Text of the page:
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When working in an application like 3ds Max, the ability to smoothly navigate a scene is critical for the creative process. Smaller scenes tend to not be a problem for even basic video cards, but as the complexity of the scene increases so too does the demand on the video card. The difficult part is to determine what video you need to use in order to achieve a smooth framerate without spending your budget on a card that is significantly more powerful than you need.
When it comes to what video card to pick, most 3ds Max users will find themselves choosing between a professional-grade Quadro card or a consumer-grade GeForce card from NVIDIA. Autodesk has historically made their stance clear that they only fully recommend and support professional cards, so in this article we will be focusing solely on the Quadro cards. If you are interested in the performance of GeForce cards, we recommended checking out our AutoDesk 3ds Max 2017 GeForce GPU Performance article.
For our testing, we are going to use two different system configurations with the following hardware:
|Asus X99 Deluxe II/U3.1
|Intel Core i7 6700K 4.0GHz
(4.0-4.2GHz Turbo) Quad Core
|Intel Core i7 6950X 3.0GHz
(3.4-4.0GHz Turbo) Ten Core
|4x Crucial DDR4-2133 16GB
|8x Crucial DDR4-2133 8GG ECC Reg
|Samsung 850 Pro 512GB SATA 6Gb/s SSD
|Windows 10 Pro 64-bit
|EVGA SuperNOVA 1200W P2
|3ds Max 2017
Since the CPU and overall platform can make a difference in viewport performance, we used two different systems to compare the performance of the different Quadro video cards. The first is a Z170 system using a Core i7 6700K which is typically what we would recommend for a general 3ds Max workstation. The second system uses a Core i7 6950X which has a higher number of CPU cores, making it better when rendering although it will be a bit slower for general design and animation due to it's lower operating frequency.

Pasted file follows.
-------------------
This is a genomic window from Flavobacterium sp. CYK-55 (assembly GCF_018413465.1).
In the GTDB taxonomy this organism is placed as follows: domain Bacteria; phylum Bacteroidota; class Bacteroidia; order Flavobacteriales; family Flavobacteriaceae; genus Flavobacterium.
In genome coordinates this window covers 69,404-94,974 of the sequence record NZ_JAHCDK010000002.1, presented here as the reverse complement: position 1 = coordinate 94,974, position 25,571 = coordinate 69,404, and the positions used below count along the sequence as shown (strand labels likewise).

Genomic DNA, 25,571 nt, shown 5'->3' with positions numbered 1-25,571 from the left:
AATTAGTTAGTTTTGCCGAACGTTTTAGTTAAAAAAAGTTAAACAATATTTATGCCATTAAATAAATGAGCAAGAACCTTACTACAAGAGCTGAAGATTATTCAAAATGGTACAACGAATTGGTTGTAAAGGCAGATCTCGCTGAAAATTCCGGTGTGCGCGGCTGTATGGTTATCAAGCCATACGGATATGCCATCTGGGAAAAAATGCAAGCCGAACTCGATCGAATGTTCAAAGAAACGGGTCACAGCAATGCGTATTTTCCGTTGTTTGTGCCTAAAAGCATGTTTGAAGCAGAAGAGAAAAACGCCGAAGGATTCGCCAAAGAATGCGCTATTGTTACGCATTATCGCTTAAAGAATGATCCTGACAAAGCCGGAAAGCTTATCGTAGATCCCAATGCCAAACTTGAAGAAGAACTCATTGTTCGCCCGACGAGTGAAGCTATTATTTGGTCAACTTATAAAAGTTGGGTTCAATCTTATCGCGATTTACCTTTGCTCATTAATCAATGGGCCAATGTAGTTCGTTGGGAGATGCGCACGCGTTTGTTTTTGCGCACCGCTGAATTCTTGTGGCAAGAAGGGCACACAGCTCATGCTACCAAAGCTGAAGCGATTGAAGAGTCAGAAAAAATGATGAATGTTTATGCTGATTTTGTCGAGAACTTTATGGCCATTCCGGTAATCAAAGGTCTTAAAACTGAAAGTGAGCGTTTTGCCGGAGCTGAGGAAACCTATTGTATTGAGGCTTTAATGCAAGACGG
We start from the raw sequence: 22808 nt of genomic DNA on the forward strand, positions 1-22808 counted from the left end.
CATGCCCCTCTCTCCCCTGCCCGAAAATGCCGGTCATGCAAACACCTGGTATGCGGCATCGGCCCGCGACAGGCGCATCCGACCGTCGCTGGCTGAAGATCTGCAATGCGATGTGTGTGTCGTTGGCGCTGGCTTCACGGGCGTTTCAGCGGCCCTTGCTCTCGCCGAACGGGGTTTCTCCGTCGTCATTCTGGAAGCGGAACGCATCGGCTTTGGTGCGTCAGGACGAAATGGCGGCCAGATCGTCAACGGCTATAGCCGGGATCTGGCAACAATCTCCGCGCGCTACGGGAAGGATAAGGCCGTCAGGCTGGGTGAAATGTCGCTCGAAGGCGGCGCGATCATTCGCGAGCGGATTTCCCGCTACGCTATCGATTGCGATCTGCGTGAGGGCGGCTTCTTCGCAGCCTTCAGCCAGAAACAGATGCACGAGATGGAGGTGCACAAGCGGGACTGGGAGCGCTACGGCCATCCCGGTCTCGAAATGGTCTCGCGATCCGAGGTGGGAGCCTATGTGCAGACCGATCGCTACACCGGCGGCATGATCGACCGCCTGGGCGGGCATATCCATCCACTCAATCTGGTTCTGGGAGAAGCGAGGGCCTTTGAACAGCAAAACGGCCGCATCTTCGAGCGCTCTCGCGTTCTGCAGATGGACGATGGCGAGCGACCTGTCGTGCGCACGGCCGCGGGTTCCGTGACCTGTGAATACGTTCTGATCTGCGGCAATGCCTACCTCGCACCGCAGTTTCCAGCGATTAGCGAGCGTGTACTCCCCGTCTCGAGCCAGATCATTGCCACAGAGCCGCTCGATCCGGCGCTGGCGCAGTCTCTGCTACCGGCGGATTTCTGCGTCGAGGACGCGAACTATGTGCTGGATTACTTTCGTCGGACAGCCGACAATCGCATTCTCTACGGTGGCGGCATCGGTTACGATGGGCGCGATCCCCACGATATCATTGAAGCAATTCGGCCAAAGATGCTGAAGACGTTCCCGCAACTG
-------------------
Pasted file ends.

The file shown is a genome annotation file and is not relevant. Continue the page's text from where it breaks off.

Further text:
The different video cards we will be testing are:
|Test Video Cards
|NVIDIA Quadro M6000 24GB
|NVIDIA Quadro M2000 4GB
|NVIDIA Quadro M4000 8GB
|NVIDIA Quadro K620 2GB
To help with consistency – and since the benchmarks we performed ran for several days – we programmed a custom script using AutoIt to start 3ds Max, load the relevant project, change the view mode (Wireframe, Shaded, Shaded w/ Edged Faces), then run a MAXScript to rotate the view while recording the FPS (frames per second) of the viewport. We will be testing with three different models that should give us a range of different poly and vert counts, along with features such as high resolution textures:
Woman 003 (Copied 25 times)
172k Poly, 90k Verts
3ds Max 2017 Sample Files
P47 (Copied 252/504 times)
8.6/17mil Poly, 4.3/8.6mil Verts
3ds Max 2016 Tutorial Files
1.9mil Poly, 1.2mil Verts
Ze da Tripa on CGArchitect Forum
Results – Woman 003
For our first test, we are using the Woman 003 model from the "aXYZ HighRes Characters" folder in the 3ds Max 2017 sample files. This model uses high resolution textures and has a relatively low poly and vert count (only 172k and 90k respectively).